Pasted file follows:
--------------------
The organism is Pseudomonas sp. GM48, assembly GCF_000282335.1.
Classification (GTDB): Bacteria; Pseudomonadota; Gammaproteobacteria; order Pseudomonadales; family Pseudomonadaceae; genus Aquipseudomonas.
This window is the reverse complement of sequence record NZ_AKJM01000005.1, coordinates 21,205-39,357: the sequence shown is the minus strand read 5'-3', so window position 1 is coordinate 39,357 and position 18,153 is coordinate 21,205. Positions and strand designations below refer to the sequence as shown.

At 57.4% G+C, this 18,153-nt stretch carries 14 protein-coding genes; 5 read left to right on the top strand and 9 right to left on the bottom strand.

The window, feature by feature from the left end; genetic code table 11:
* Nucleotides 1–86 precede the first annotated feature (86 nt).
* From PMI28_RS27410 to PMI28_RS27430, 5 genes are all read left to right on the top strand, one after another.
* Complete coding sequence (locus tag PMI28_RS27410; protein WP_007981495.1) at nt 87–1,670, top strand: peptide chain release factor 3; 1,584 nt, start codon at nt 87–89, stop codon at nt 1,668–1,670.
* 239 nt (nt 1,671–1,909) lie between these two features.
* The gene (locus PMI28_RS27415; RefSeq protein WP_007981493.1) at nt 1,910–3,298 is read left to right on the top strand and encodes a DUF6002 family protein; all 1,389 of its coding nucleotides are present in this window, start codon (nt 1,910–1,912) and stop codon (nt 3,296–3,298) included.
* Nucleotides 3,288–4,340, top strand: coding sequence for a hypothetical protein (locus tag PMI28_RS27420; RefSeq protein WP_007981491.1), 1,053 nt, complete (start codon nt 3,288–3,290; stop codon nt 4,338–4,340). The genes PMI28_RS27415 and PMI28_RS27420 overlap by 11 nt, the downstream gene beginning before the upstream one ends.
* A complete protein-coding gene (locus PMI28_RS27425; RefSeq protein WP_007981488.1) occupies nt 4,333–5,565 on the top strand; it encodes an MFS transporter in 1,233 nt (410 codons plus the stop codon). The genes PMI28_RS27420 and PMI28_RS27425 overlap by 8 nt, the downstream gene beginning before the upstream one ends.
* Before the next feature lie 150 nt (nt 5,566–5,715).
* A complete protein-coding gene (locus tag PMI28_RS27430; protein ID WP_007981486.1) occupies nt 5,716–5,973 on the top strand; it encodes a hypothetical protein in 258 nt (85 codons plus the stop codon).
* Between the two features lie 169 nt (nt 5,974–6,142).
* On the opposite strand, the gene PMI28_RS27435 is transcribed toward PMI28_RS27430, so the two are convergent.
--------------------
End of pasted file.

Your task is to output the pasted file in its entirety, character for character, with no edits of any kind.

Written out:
The organism is Pseudomonas sp. GM48, assembly GCF_000282335.1.
Classification (GTDB): Bacteria; Pseudomonadota; Gammaproteobacteria; order Pseudomonadales; family Pseudomonadaceae; genus Aquipseudomonas.
This window is the reverse complement of sequence record NZ_AKJM01000005.1, coordinates 21,205-39,357: the sequence shown is the minus strand read 5'-3', so window position 1 is coordinate 39,357 and position 18,153 is coordinate 21,205. Positions and strand designations below refer to the sequence as shown.

At 57.4% G+C, this 18,153-nt stretch carries 14 protein-coding genes; 5 read left to right on the top strand and 9 right to left on the bottom strand.

The window, feature by feature from the left end; genetic code table 11:
* Nucleotides 1–86 precede the first annotated feature (86 nt).
* From PMI28_RS27410 to PMI28_RS27430, 5 genes are all read left to right on the top strand, one after another.
* Complete coding sequence (locus tag PMI28_RS27410; protein WP_007981495.1) at nt 87–1,670, top strand: peptide chain release factor 3; 1,584 nt, start codon at nt 87–89, stop codon at nt 1,668–1,670.
* 239 nt (nt 1,671–1,909) lie between these two features.
* The gene (locus PMI28_RS27415; RefSeq protein WP_007981493.1) at nt 1,910–3,298 is read left to right on the top strand and encodes a DUF6002 family protein; all 1,389 of its coding nucleotides are present in this window, start codon (nt 1,910–1,912) and stop codon (nt 3,296–3,298) included.
* Nucleotides 3,288–4,340, top strand: coding sequence for a hypothetical protein (locus tag PMI28_RS27420; RefSeq protein WP_007981491.1), 1,053 nt, complete (start codon nt 3,288–3,290; stop codon nt 4,338–4,340). The genes PMI28_RS27415 and PMI28_RS27420 overlap by 11 nt, the downstream gene beginning before the upstream one ends.
* A complete protein-coding gene (locus PMI28_RS27425; RefSeq protein WP_007981488.1) occupies nt 4,333–5,565 on the top strand; it encodes an MFS transporter in 1,233 nt (410 codons plus the stop codon). The genes PMI28_RS27420 and PMI28_RS27425 overlap by 8 nt, the downstream gene beginning before the upstream one ends.
* Before the next feature lie 150 nt (nt 5,566–5,715).
* A complete protein-coding gene (locus tag PMI28_RS27430; protein ID WP_007981486.1) occupies nt 5,716–5,973 on the top strand; it encodes a hypothetical protein in 258 nt (85 codons plus the stop codon).
* Between the two features lie 169 nt (nt 5,974–6,142).
* On the opposite strand, the gene PMI28_RS27435 is transcribed toward PMI28_RS27430, so the two are convergent.